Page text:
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Saturday, June 20, 2009

CQ CQ CQ NJ CQ CQ W4DMH CALLING CQ QRZ

OK now I have done it in true DX fashion for all you HAM'S out there.
I know others that read this will be real confused now but I would really like to hear from you HAM'S out there so I figured I would write in a language you would understand. We need to get HAM'S involved here so we can try to get a net going to help with off the grid communication among the prepper networks. I know there are many Ham's already involved in the prepper network and many more that read so please come forward and help us with getting this going. Now that all the people that read this (that are not HAM'S) are confused let me add one more slang that only the HAM'S will understand.

73 de W4DMH

PS Please email
wvsantaclaus@aol.com so we can get to work on this.
_________________
God Bless all from the Wild and Wonderful West Virginia
Santa

2 comments:

CherB said...

Thanks for sharing this message for people to read. I know from experience it is sometimes hard to describe the world of Ham Radio to an "outsider", but once you get to know little bits here and there, it becomes less mysterious.
Some people think its just people who go around with radios in their cars to talk to other radio people,where as some its listening to dots and dashes the represent letters and abbreviations to say "Hello out there! I am here! Where are you?"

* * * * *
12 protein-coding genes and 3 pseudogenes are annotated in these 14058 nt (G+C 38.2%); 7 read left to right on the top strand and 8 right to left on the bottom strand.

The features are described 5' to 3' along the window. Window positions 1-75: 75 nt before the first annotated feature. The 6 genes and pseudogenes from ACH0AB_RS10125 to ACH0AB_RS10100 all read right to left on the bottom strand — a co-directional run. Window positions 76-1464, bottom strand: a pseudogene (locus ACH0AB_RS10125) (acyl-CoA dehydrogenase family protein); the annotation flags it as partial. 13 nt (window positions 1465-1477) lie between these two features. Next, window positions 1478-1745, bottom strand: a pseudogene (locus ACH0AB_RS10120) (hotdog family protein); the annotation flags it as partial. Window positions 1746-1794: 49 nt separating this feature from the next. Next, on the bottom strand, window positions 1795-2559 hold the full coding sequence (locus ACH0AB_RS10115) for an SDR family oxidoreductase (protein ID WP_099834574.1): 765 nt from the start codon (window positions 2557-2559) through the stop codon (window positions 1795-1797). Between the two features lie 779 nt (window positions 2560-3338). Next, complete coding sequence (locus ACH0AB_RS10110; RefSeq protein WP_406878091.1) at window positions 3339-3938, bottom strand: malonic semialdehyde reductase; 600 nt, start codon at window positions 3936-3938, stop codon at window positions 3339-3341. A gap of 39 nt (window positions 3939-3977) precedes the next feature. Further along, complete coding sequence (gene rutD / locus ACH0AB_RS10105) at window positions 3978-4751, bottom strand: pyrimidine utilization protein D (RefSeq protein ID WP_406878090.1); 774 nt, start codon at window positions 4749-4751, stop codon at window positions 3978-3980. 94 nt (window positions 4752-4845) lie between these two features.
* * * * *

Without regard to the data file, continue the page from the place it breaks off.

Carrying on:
Ham radio operators are known for doing alot of volunteer civic activities as spotters for races, neighborhood patrol during Halloween, or just passing through an area and want to hear a friendly voice tell them the best safe harbor or something to eat, or even that someone is stuck with a flat tire on the highway. In fact until people started carrying expensive cell phones; hams used the FREE airwaves and the only expense was maintaining equipment and keeping up with FCC regulations about proper transmission. Which includes being a good neighbor, courtesy and helping people in need.
Some radio operators do civil defense, Civil Air Patrol, and Even in conjunction to Red Cross Disaster work. Most of all there was a sense of responsibility almost that of Scouting along with the adventure and the learning experience of how the airwaves work.

I do not know alot about radio, but have learned some from participating with my husband with contests, helping to shoot antennas up in trees with a bow and arrow and run a unit off a portable battery as well as set up tents for an overnight competition trying to make the most contacts to gain points as well as other points for locations, and working with field equipment not attached to the grid (electric plugged into houses) or if you can make code contacts. Why would people want to do this if we got cell phones? Well ham radio doesn't need a prepaid card but you can charge it like a cell phone. You can take it with you when your mobile in your car as well as in the woods where a cell might not reach. You can even chat with people in other countries, or even link with loved ones overseas where as a long distance call like that would be a major cost. PLus did I mention its fun? So may I add..
*- *-* * **- *-* * *- -** -*-- **--**
and if you like to know what that means; follow this link:
http://ac6v.com/morseaids.htm#Learn

http://www.arrl.org/FandES/ead/learncw/
Cher - NYPrepper CNYPlantcycle

wvsanta said...

Jay
Thanks a bunch for putting this up
Cher
WOW a great comment you said it so well

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